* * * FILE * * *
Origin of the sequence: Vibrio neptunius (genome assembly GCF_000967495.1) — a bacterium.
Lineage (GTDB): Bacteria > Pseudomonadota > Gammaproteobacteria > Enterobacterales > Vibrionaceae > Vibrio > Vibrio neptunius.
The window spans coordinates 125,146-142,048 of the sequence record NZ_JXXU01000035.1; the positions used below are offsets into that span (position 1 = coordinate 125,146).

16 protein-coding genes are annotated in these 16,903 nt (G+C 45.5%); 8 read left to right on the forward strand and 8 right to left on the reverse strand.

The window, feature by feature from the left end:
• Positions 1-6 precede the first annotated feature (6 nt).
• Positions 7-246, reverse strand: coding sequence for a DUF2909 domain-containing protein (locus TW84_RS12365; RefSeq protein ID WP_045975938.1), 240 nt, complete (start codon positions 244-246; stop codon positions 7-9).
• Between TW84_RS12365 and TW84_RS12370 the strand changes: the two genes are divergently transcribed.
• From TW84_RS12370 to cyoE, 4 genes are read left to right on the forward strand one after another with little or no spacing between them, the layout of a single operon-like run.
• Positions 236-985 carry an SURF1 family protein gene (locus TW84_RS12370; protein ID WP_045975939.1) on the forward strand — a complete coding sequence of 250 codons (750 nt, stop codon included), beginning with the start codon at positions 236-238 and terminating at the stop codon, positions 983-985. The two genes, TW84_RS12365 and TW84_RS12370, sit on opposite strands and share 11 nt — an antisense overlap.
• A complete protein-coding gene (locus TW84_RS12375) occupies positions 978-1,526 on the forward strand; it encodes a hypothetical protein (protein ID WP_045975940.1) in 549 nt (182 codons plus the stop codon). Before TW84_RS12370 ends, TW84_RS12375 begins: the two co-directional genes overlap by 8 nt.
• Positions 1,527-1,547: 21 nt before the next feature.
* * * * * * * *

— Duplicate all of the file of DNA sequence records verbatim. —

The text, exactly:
Origin of the sequence: Vibrio neptunius (genome assembly GCF_000967495.1) — a bacterium.
Lineage (GTDB): Bacteria > Pseudomonadota > Gammaproteobacteria > Enterobacterales > Vibrionaceae > Vibrio > Vibrio neptunius.
The window spans coordinates 125,146-142,048 of the sequence record NZ_JXXU01000035.1; the positions used below are offsets into that span (position 1 = coordinate 125,146).

16 protein-coding genes are annotated in these 16,903 nt (G+C 45.5%); 8 read left to right on the forward strand and 8 right to left on the reverse strand.

The window, feature by feature from the left end:
• Positions 1-6 precede the first annotated feature (6 nt).
• Positions 7-246, reverse strand: coding sequence for a DUF2909 domain-containing protein (locus TW84_RS12365; RefSeq protein ID WP_045975938.1), 240 nt, complete (start codon positions 244-246; stop codon positions 7-9).
• Between TW84_RS12365 and TW84_RS12370 the strand changes: the two genes are divergently transcribed.
• From TW84_RS12370 to cyoE, 4 genes are read left to right on the forward strand one after another with little or no spacing between them, the layout of a single operon-like run.
• Positions 236-985 carry an SURF1 family protein gene (locus TW84_RS12370; protein ID WP_045975939.1) on the forward strand — a complete coding sequence of 250 codons (750 nt, stop codon included), beginning with the start codon at positions 236-238 and terminating at the stop codon, positions 983-985. The two genes, TW84_RS12365 and TW84_RS12370, sit on opposite strands and share 11 nt — an antisense overlap.
• A complete protein-coding gene (locus TW84_RS12375) occupies positions 978-1,526 on the forward strand; it encodes a hypothetical protein (protein ID WP_045975940.1) in 549 nt (182 codons plus the stop codon). Before TW84_RS12370 ends, TW84_RS12375 begins: the two co-directional genes overlap by 8 nt.
• Positions 1,527-1,547: 21 nt before the next feature.